The members of Blue Rodeo are pondering their own longevity, as the Canadian alt-country group marks its 25th anniversary with a new release and an upcoming 25-city Canadian tour.

"There is a lot of collective creative motivation in the band and everybody wants to keep going. We're all friends and we want to keep going so that is a good motivation," frontman Jim Cuddy told CBC News at a rehearsal in Toronto earlier this week.

Cuddy and fellow guitarist Greg Keelor are the principal songwriters for the band, which has turned out hits like Try and Bad Timing that have succeed despite having a sound that is far from the mainstream.

Much of Blue Rodeo's success has been in the Canadian market. It has a reputation for giving back to younger artists: the band invited colleagues then early in their careers — including Sarah McLachlan, Great Big Sea, Ron Sexsmith, the Sadies and Kathleen Edwards — to join them on tour as a way of gaining exposure.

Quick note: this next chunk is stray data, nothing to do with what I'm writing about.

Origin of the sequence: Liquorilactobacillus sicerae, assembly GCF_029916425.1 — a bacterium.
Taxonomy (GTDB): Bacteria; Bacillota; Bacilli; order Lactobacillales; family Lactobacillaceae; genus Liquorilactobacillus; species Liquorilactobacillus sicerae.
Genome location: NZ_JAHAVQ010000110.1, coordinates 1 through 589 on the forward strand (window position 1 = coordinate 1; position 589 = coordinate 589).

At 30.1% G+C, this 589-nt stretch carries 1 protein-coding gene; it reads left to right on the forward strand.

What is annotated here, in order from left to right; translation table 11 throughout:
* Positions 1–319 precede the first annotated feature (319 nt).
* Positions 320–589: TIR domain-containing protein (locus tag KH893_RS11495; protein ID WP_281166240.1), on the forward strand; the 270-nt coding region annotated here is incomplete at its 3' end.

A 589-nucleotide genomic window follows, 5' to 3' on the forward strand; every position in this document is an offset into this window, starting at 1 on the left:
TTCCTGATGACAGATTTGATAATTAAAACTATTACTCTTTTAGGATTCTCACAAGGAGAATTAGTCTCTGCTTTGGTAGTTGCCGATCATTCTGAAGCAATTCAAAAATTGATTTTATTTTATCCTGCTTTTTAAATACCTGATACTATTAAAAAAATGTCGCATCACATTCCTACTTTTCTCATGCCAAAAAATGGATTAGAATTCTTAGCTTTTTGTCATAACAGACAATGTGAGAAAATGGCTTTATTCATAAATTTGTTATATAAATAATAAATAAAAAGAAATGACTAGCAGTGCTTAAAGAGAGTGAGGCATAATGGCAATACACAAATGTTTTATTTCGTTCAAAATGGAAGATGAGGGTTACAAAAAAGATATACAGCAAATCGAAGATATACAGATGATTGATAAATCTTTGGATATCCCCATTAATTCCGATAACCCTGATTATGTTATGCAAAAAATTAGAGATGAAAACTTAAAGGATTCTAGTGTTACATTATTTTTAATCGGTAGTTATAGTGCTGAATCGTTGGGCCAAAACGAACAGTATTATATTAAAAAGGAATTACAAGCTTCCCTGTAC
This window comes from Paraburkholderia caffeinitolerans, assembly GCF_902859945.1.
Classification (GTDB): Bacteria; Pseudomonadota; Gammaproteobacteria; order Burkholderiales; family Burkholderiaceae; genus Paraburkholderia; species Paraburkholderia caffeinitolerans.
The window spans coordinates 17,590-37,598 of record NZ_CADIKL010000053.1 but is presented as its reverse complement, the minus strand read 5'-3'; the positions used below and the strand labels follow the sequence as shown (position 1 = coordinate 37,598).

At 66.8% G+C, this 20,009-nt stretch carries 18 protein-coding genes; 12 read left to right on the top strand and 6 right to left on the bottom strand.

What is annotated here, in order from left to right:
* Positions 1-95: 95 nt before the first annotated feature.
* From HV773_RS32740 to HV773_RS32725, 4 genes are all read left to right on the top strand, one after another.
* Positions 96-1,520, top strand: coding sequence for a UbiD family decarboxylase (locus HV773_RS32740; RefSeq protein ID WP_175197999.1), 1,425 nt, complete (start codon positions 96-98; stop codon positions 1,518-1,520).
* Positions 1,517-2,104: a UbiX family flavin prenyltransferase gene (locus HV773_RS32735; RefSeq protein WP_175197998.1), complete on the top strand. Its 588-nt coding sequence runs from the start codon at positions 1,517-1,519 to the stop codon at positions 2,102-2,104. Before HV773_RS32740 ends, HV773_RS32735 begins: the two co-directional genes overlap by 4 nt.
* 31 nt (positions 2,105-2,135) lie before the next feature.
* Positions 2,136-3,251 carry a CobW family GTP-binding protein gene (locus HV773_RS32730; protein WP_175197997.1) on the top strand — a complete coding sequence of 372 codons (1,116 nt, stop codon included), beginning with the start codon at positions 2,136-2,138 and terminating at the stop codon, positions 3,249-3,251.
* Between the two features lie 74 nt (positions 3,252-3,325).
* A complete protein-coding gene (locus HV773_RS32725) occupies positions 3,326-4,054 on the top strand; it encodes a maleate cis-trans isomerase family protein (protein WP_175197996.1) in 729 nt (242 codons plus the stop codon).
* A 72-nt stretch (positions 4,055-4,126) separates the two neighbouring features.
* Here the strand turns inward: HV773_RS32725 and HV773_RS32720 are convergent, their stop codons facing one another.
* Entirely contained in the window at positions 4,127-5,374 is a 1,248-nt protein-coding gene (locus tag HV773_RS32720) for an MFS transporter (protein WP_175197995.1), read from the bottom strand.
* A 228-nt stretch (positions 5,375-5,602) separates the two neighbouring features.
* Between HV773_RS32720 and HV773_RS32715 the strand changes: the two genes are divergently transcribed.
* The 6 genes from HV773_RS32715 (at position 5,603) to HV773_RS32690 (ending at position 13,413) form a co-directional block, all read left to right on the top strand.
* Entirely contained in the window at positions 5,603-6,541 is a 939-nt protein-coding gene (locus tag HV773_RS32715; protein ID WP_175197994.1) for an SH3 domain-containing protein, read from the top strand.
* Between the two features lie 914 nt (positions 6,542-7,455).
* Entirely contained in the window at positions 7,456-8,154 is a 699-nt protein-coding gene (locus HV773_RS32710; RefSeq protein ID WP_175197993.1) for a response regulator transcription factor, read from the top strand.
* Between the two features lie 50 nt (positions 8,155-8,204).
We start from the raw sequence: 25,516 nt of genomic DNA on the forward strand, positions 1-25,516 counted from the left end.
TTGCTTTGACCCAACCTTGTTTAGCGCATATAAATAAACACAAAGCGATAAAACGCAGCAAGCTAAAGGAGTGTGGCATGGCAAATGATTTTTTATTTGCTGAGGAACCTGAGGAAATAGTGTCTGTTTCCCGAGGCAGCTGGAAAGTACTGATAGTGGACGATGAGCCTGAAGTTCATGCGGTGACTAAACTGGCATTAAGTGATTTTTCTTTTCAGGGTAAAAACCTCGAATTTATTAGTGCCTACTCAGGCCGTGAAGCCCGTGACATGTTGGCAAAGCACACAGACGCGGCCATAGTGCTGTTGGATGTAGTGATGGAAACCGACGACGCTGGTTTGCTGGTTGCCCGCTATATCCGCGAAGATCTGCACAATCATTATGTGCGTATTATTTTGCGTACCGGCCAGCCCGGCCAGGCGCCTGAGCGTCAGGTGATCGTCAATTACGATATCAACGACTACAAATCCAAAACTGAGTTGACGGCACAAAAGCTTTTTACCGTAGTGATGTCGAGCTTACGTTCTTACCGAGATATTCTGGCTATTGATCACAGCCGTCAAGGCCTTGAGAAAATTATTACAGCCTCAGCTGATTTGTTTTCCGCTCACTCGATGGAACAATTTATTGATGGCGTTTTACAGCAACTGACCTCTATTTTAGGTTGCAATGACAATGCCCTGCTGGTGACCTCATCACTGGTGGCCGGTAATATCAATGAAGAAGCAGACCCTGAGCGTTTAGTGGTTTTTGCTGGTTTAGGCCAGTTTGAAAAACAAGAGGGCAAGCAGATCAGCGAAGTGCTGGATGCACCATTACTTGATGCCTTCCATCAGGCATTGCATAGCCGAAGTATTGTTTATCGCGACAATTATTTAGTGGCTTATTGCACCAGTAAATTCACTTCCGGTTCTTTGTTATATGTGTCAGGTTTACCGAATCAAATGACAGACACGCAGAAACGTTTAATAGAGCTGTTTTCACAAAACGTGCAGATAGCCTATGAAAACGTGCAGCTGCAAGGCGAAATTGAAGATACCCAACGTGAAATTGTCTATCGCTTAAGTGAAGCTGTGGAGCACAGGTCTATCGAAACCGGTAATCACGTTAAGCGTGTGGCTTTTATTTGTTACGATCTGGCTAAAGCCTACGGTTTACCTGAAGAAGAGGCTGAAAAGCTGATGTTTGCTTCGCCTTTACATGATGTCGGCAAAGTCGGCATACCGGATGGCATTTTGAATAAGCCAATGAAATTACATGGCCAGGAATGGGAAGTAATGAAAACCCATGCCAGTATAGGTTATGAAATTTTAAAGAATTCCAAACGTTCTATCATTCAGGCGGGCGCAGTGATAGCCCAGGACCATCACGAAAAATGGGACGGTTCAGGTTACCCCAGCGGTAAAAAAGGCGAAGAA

Tougher times for new artists

The music business has changed over the years and Cuddy and Keelor said they've become aware they were fortunate to have started their band in the 1980s, when it was a little easier to make a living.

"When we grew up, people bought records," Cuddy recalled.

"When you [went] out to tour for everybody and come back, there is enough money left over to keep doing it full time."

After working with young artists now, including his own son Devin, Cuddy says he believes times are tougher.

"You've got a much easier time getting widespread information, because the internet is ridiculous, but now you go back to your day job and you don't take on music full time," he said.

Earlier this month, the band released Blue Rodeo: 1987-1993, a box set of their first five albums, with a remixed Outskirts, Casino Demos and Odds & Ends package.

Blue Rodeo's 25-city Canadian tour begins Jan. 2 in Whitehorse, with stops in Iqaluit, Yellowknife, Vancouver, Halifax, Saskatoon and other Canadian cities.